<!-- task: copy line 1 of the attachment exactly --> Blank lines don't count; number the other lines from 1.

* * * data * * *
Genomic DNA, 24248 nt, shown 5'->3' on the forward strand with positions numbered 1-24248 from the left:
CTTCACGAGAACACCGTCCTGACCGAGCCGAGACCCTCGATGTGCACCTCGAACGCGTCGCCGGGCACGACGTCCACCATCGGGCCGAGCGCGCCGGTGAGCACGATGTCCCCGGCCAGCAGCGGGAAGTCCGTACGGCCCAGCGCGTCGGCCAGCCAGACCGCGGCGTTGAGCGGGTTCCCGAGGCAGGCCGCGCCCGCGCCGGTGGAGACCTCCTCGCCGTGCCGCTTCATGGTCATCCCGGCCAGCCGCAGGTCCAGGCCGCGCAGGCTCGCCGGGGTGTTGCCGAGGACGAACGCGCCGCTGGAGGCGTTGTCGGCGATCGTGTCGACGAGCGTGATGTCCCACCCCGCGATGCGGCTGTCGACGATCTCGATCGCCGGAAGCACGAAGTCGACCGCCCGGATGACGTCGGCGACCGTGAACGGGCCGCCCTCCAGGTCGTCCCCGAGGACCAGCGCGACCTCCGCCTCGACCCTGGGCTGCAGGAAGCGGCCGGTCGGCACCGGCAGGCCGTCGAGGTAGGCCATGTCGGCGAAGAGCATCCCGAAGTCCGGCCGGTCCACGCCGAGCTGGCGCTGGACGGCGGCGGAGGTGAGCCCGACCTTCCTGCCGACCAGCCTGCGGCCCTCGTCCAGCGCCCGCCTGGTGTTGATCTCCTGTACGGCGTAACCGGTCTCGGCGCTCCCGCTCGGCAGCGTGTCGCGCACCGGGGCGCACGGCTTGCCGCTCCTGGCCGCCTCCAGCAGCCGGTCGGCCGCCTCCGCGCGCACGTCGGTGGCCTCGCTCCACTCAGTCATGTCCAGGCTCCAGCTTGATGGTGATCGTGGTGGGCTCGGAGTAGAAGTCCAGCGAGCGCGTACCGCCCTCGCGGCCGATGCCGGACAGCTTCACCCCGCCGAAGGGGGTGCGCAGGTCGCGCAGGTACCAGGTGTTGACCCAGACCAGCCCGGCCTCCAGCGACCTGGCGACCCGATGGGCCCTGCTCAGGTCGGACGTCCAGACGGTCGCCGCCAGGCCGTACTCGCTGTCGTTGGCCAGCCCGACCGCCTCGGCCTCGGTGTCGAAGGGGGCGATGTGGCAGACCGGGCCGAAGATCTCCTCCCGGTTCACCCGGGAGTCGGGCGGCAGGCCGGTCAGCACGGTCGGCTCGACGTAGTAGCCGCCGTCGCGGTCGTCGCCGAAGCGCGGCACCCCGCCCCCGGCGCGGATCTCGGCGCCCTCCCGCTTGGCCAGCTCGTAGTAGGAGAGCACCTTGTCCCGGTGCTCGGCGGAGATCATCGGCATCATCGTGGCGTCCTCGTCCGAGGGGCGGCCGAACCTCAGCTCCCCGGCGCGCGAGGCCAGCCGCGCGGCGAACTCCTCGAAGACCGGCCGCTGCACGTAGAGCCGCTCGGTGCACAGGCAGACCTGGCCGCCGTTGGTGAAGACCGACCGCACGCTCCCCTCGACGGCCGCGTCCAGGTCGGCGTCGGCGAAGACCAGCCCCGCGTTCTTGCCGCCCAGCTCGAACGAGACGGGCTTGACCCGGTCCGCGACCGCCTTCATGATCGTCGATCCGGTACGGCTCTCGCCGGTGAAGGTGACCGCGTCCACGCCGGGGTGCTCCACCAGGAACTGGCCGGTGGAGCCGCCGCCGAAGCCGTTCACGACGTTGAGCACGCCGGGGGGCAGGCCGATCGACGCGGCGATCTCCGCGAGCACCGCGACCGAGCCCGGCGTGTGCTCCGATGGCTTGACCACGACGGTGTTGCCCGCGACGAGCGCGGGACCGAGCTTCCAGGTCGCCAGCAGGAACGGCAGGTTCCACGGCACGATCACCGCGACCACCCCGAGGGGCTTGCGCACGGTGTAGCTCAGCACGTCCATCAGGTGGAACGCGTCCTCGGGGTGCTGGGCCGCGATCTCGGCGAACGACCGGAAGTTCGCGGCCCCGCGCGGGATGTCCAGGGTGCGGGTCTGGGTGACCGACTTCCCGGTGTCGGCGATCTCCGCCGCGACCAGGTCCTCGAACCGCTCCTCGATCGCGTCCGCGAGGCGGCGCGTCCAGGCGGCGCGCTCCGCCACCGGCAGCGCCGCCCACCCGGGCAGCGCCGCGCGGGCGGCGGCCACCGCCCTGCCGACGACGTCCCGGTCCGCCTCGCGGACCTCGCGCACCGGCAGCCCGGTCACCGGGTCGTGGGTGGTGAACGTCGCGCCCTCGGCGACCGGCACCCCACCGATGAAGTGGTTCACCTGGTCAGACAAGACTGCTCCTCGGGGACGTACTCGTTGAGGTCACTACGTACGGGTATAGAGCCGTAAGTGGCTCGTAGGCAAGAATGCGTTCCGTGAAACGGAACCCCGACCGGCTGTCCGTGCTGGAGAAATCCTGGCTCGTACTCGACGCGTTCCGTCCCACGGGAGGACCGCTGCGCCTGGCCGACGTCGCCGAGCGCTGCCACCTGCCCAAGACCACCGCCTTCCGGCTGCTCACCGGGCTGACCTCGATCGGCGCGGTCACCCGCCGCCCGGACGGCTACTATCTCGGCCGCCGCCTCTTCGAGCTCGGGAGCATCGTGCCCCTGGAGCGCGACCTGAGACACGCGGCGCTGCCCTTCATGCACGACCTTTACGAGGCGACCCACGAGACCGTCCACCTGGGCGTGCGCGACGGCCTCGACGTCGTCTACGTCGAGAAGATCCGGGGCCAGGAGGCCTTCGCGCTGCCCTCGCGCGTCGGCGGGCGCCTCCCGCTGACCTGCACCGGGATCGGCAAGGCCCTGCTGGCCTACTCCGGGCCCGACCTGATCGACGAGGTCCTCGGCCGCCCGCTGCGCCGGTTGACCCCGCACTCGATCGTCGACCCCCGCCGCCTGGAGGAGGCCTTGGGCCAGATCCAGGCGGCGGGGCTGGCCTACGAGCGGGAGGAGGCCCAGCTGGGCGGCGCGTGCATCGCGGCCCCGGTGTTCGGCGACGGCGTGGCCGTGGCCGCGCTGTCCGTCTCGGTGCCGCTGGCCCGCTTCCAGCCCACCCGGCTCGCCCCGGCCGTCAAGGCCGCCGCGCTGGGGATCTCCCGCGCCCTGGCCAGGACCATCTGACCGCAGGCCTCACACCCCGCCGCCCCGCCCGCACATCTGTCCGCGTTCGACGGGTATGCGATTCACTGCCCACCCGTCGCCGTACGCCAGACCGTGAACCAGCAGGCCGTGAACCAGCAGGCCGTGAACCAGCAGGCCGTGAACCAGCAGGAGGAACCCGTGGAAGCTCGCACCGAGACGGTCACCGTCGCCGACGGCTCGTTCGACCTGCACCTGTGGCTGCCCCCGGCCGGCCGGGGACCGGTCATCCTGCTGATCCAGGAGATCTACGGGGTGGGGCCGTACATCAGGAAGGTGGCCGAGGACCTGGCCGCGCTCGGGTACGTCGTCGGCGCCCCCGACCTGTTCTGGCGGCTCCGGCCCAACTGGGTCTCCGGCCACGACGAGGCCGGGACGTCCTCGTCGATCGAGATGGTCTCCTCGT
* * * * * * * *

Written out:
Genomic DNA, 24248 nt, shown 5'->3' on the forward strand with positions numbered 1-24248 from the left: